Smart science to improve lives™
Smart Materials
  • Login | Register
Smart Materials

Medium slip solution for multilayer packaging film

The customer problem

A customer was making a five-layer co-extruded packaging film and required a stable CoF between 0.25-0.30 on the outside skin layer of the film structure. The customer had attempted to achieve this by adding 150 ppm erucamide. Although the average CoF achieved was within the specification, there was unacceptable deviation throughout batches, typically between 0.1-0.4 CoF. The other layers consisted of two tie layers and a central barrier layer; the inner skin layer was LDPE.

cross section of multilayer coextruded film

Published by

  • Phil McCoy Lead Applications Scientist
  • Adam Maltby Research & Technology Fellow

How did we help?

The variability in slip performance was thought to be caused by the difficulty in dosing such a low level of additive accurately, and the tendency of erucamide to migrate into adjacent layers, especially if they are of high polarity, such as tie layers and adhesives. It was suggested to the customer to replace the erucamide with Crodamide 203, a medium slip additive, and produce a trial batch using 750, 1000, and 1500 ppm of Crodamide 203. The skin layer also contained 1500 ppm of an inorganic anti-block. The CoF performance of the films produced was measured over 21 days. Within three days of production a stable CoF was achieved at all levels of Crodamide 203, with 1000 ppm achieving the required level 0.25-0.3 CoF, with a variability of +/-0.05.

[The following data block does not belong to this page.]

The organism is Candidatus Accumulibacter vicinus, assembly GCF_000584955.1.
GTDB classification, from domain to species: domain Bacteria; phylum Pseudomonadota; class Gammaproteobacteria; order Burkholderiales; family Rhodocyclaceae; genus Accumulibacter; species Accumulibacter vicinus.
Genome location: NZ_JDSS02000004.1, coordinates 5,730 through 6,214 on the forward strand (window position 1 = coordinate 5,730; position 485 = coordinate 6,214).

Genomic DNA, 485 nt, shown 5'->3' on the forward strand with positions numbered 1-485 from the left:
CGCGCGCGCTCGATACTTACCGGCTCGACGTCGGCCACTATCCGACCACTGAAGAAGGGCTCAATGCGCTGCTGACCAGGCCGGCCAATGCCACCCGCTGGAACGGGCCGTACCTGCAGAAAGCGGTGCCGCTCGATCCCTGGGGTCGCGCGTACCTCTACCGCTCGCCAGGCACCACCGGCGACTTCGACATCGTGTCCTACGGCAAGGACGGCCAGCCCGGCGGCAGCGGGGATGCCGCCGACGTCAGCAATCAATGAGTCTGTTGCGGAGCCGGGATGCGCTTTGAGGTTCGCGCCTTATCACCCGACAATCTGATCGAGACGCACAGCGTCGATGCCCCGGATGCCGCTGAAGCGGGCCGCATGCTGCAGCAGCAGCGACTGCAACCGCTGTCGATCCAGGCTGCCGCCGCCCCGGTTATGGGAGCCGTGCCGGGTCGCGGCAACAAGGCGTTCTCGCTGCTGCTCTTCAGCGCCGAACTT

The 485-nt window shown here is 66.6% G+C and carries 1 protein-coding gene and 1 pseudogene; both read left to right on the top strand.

Over the same period erucamide at 500 ppm achieved a CoF of 0.1 within one day, which remained stable for two weeks with a slight upward trend in the third week. Erucamide at 150 ppm achieved the required CoF during the first week but with a larger variability in excess of +/-0.1. After the first week the CoF steadily rose up to 0.5 in the third week.

Our solution

The customer selected 950 ppm of Crodamide 203 for all future production, and over the following year achieved almost 50% reduction in out of spec film, and almost 100% reduction in film considered unsuitable for sale. An added benefit was the ability to formulate differential slip on the inside and outside of the film structure. It was also noted that Crodamide 203 showed less tendency to off-set from one side to the other when the film was wound up on reels. A similar approach was taken when formulating a multilayer laminate film, and in this case Crodamide 212 was found to give the most stable CoF.

Do you need help with a technical slip issue?